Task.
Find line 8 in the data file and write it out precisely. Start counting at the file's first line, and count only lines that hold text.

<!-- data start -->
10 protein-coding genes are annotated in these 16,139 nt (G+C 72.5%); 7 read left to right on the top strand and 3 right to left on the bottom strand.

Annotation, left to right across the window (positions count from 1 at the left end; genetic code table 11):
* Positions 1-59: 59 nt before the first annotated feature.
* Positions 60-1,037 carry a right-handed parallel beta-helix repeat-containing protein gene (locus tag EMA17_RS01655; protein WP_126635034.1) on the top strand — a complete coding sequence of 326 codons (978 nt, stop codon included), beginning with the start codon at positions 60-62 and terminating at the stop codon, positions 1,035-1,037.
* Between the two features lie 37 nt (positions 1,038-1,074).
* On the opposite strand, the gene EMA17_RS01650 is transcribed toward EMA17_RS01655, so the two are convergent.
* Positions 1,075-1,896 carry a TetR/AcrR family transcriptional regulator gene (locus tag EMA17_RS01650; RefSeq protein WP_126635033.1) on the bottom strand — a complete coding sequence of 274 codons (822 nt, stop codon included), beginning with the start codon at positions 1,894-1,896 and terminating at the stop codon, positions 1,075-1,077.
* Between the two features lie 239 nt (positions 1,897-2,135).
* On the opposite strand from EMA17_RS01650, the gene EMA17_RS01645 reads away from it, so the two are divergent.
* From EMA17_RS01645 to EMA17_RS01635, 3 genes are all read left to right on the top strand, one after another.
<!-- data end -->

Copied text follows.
* Between the two features lie 239 nt (positions 1,897-2,135).